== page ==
The president’s son also exchanged direct messages on Twitter with WikiLeaks, and may have even taken direction from it on a small scale.
WikiLeaks direct-messaged Trump Jr. on Sept. 20, 2016, giving him a password it discovered for a new anti-Trump PAC’s website, PutinTrump.org. Trump Jr. responded the next day: “Off the record I don’t know who that is but I’ll ask around. Thanks.”
On Oct. 3, 2016, WikiLeaks asked Trump Jr. for help in pushing a story involving Clinton allegedly saying Assange should be droned. Trump Jr. said the campaign “already did that earlier today” and then asked about a “Wednesday leak I keep reading about.” There was no response.
The most significant known bit of possible coordination came Oct. 12, 2016 — after the Podesta dump — when WikiLeaks asked Trump Jr. to promote its leaked Democratic documents so Trump supporters could dig through them. Two days later, Trump Jr. tweeted exactly the link WikiLeaks had put in the direct message — including not using the “http://”.
It’s possible Trump Jr. would have done it anyway — the Trump campaign had been talking about the leaked documents for days — but Trump Jr.'s text was basically exactly what WikiLeaks had requested.
There is no documented indication of coordination between the president himself and WikiLeaks. But the president did spend a healthy amount of time promoting WikiLeaks.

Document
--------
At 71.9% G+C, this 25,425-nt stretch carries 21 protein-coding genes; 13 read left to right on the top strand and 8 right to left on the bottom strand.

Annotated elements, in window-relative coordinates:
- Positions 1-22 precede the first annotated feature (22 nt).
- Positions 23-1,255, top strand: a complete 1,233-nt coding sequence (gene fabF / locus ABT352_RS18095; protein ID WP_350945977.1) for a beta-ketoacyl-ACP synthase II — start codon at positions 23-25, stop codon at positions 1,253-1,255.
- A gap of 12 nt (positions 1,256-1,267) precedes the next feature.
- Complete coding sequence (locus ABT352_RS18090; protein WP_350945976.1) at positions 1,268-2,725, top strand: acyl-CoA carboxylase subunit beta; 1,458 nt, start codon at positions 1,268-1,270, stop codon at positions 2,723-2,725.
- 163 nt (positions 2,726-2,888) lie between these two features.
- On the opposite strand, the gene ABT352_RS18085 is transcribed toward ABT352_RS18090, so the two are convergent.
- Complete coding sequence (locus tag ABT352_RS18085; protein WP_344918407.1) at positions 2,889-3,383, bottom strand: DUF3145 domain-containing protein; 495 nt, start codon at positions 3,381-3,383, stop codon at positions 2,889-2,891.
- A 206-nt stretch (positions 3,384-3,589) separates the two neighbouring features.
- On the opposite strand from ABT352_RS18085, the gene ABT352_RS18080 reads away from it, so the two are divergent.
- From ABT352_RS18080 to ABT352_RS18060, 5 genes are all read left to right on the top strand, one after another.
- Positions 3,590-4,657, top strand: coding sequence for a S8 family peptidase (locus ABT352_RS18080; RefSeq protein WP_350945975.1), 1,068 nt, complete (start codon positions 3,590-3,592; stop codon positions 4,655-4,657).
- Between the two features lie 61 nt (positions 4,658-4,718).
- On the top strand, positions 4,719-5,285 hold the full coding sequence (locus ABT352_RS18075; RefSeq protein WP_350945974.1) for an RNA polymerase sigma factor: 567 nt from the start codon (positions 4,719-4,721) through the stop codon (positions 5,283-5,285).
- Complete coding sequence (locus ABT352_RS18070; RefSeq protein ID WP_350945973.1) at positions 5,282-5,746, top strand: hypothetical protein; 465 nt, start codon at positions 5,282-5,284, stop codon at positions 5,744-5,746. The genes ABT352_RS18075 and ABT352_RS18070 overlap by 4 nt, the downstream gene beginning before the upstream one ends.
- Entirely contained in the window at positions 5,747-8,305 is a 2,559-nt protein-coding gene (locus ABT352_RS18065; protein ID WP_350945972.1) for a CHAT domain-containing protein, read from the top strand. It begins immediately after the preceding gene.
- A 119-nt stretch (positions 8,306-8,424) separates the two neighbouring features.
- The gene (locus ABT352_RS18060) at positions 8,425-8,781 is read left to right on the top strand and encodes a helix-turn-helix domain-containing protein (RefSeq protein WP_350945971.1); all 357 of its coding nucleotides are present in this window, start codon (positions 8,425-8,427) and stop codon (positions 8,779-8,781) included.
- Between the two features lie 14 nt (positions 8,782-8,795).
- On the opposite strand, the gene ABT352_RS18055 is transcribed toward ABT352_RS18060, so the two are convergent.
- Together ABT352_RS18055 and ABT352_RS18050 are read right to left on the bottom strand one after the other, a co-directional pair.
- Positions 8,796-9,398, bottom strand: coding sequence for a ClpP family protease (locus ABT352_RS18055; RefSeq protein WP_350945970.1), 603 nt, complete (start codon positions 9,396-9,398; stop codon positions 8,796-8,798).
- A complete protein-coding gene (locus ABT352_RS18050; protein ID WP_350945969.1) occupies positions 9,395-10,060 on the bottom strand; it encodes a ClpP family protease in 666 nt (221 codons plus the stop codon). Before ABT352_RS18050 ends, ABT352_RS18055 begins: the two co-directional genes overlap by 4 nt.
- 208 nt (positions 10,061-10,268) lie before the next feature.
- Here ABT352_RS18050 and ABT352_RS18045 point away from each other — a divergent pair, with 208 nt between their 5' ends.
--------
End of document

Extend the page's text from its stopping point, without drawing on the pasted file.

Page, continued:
“WikiLeaks — I love WikiLeaks,” he said Oct. 10, 2016, in Pennsylvania.
“This WikiLeaks stuff is unbelievable,” he said Oct. 12, 2016, in Florida. “It tells you the inner heart; you gotta read it.”
“It’s been amazing what’s coming out on WikiLeaks,” Trump said Oct. 13, 2016, in Ohio.
“Getting off the plane, they were just announcing new WikiLeaks, and I wanted to stay there, but I didn’t want to keep you waiting,” he said Nov. 4, 2016, just before Election Day. “Boy, I love reading those WikiLeaks.”
After his election and as evidence that Russia was behind the WikiLeaks disclosures, Trump decided to defend Assange and cast doubt on Russia’s role.
“Julian Assange said ‘a 14 year old could have hacked Podesta’ — why was DNC so careless?” Trump tweeted Jan. 4, 2017. “Also said Russians did not give him the info!”
After that raised a stir, Trump clarified: “The dishonest media likes saying that I am in Agreement with Julian Assange — wrong. I simply state what he states, it is for the people . . . to make up their own minds as to the truth. The media lies to make it look like I am against ‘Intelligence’ when in fact I am a big fan!”
The reason that tweet caused a stir is that questions about the legality of Assange’s work — and who his allies are — have lingered for years. He has long disclosed things that harmed the U.S. government, and he’s drawn bipartisan condemnation for it.
Even as he was selling something clearly helpful to Trump, basically any politician would know you tread lightly with Assange and WikiLeaks. You never know what might come next to make embracing them look foolish.
And the charges against Assange could make all of the above look rather foolish. It also could merely be the beginning.